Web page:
James Skitt Matthews and the Vancouver City Archives

by Donna Jean McKinnon

Major J. S. Matthews

Major J. S. Matthews, adventurer, innovator, and first archivist of the city of Vancouver was born September 7, 1878 in Wales. He was a natural archivist, keeping meticulous track of his activities and of those around him who he thought were making an impact on society.

It was a short step for him to start collecting general historical material from others in Vancouver. As the collection grew, he developed his own cataloguing systems, in the end amassing more than 500,000 photographs and hundreds of civic records and personal papers.

After graduating from grammar school in Auckland, New Zealand he worked as a timber clerk. In 1898 he sailed for the United States "to make his fortune." After arriving in San Francisco, Matthews moved north along the west coast, staying briefly in Tacoma, Seattle and Victoria. There he joined up with Valentia Maud Boscawen, his fiancee, who had arrived from New Zealand. They came to Vancouver, fell in love with the city and its surroundings, and decided to make it their home.

Imperial Oil was the first oil company in British Columbia and installed Canada's first gas station in Vancouver, about 1907. Matthews' work for the pioneering firm had started in 1899; during his 20 years with Imperial he worked as a clerk, a travelling salesman and manager of various aspects of the provincial operation.

The Matthews family doubled in 1900 with the arrival of twins James and Herbert, and the next year their third son Hugh was born. In 1902 Matthews fell ill with typhoid and was in Vancouver General Hospital for three months. There he met the woman who years later would become his second wife.

After recovering, Matthews was frequently out of town because of his work for Imperial Oil, or on militia duty during the miners' strike in Nanaimo in 1913. He had joined a local militia unit in 1903 but when war broke out was transferred to the regular armed forces, serving in Europe from February 1916 to May 1918. Matthews led the first and second waves of a trench attack near Ypres, becoming something of a hero. Later he was invited to take tea at Windsor Castle because of his development of "fire cubes," eventually used by the British army. (While he was in hospital in London recovering from war wounds, Matthews conceived of a method of compressing paraffin wax and sawdust into walnut-sized pellets, which could then be ignited and give off enough heat to boil a quart of water. He called them "Fire Cubes". The Anglo-American Oil Co. made and sold millions, but without profit. Then the army’s commander-in-chief, Earl Haig, ordered Matthews to supply enough for one army to test in the trenches. But then the war ended and demand for the "Fire Cube" flickered out.) Matthews also served as the deputy returning officer in Belgium during the Canadian federal election of 1917. By the end of the war he was a major—a title he used until his death.

Matthews returned to Vancouver in 1918 to an estranged wife, but before their divorce he was able to persuade Maud to accompany him on a tour for the federal government to promote the sale of Liberty Bonds. Two years later, now free, he married Emily Eliza Edwards, his nurse of nearly 20 years earlier. Incidentally, Emily is credited as the co-founder of the City of Vancouver Archives, but little is known about her.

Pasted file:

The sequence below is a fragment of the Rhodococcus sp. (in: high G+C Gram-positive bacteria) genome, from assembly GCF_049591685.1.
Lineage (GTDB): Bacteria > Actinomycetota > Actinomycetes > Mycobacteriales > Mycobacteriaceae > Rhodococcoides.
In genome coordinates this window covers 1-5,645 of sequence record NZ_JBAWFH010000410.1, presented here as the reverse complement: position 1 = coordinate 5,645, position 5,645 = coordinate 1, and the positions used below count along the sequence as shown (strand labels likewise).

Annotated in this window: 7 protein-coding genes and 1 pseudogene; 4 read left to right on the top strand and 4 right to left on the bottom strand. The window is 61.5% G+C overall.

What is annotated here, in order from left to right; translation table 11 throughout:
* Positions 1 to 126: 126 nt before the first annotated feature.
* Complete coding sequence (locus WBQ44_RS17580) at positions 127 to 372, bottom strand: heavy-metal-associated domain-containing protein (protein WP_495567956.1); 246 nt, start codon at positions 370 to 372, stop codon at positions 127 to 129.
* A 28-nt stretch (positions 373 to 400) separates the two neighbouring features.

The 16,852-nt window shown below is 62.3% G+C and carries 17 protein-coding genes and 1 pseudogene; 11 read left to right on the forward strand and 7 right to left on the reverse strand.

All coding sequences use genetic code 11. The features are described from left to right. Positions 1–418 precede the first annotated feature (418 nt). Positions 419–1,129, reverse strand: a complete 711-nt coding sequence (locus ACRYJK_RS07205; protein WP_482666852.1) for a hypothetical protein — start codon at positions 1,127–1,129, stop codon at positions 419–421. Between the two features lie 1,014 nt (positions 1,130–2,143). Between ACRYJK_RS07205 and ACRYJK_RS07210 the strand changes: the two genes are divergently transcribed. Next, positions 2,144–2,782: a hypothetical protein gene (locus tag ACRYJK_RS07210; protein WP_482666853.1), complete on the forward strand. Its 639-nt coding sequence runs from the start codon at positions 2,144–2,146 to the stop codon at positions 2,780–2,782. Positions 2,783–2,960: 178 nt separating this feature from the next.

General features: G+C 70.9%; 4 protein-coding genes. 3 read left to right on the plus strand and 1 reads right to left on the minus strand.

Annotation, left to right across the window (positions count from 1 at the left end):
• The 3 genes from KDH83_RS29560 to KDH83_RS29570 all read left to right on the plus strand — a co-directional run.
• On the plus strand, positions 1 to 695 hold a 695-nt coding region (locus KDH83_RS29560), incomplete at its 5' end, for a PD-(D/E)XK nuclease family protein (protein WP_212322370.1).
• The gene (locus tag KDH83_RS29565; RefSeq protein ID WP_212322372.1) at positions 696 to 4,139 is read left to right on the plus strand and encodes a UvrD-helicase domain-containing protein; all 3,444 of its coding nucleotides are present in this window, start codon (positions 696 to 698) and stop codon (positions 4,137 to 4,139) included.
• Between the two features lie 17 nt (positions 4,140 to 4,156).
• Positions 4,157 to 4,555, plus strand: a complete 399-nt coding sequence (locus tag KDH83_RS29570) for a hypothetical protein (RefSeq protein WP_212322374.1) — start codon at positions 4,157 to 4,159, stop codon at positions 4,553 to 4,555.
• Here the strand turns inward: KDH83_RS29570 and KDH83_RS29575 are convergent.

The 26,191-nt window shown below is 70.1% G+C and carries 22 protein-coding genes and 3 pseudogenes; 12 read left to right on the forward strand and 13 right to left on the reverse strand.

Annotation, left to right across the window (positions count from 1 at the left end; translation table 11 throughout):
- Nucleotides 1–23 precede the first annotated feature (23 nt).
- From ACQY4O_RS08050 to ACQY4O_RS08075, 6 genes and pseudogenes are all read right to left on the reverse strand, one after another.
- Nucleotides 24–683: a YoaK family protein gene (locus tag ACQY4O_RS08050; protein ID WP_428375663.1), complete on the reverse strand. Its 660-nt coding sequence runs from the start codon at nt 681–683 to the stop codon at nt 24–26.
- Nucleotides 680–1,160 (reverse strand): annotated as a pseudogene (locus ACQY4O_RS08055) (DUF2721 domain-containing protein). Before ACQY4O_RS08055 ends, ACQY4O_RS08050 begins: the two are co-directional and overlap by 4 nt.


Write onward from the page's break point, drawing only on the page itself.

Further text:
After the war Matthews began his own business as a scow-owner and tug operator, taking as business partner his younger son Hugh. Two years later Hugh was killed in an elevator accident at work. In 1924 Matthews closed the towing business, briefly managed Canada Western Cordage, then retired.

With his working days at an end, Major Matthews began to devote himself to collecting and recording Vancouver history. He ran unsuccessfully for the Park Board in 1927 and 1928, when he was also director of the Arts, Historical, and Scientific Society (predecessor to the museum).

After filling every available space in their Kits Point home with city memorabilia, Matthews obtained space in the attic of city hall—a room that came to be called the Deserted Chamber. There, in those early days of the Vancouver archives, he worked in a room that was cold, dark and dirty. He called it a disgrace, and enlisted the support of public figures for a better location. In 1933 the archives moved to the Holden building on East Hastings Street, then into the new city hall, and then into the main library, before finally relocating to its current location in Vanier Park.

For many years Matthews was embroiled in controversy with the Library Board over the ownership and organization of the documents he had collected. The city's position was that official recognition of the archives in 1932, along with an honorarium to Matthews of $30 a month, amounted to ownership of the material by the city. Matthews disagreed and moved the collection back to his house. After weeks of wrangling, he was appointed city archivist and then returned the material to city hall.

The city archives has evolved with donations from a number of families and organizations in the city along with Matthews' own collection and transcriptions of interviews with native leaders and European settlers. As a result of his efforts, Vancouver became the first city in Canada to erect a municipal archives building, a striking structure half-submerged in the earth at Vanier Park. Appropriately, it was named in Major Matthews' honor. He died in 1970 at the age of 92.

The archives is now part of the City Clerk's Department. It houses original records of the city going back to 1886 as well as records and photographs donated by private individuals and organizations and prominent families. As a civic facility, it is open for public research on topics such as genealogy, architecture, neighborhoods and social issues.


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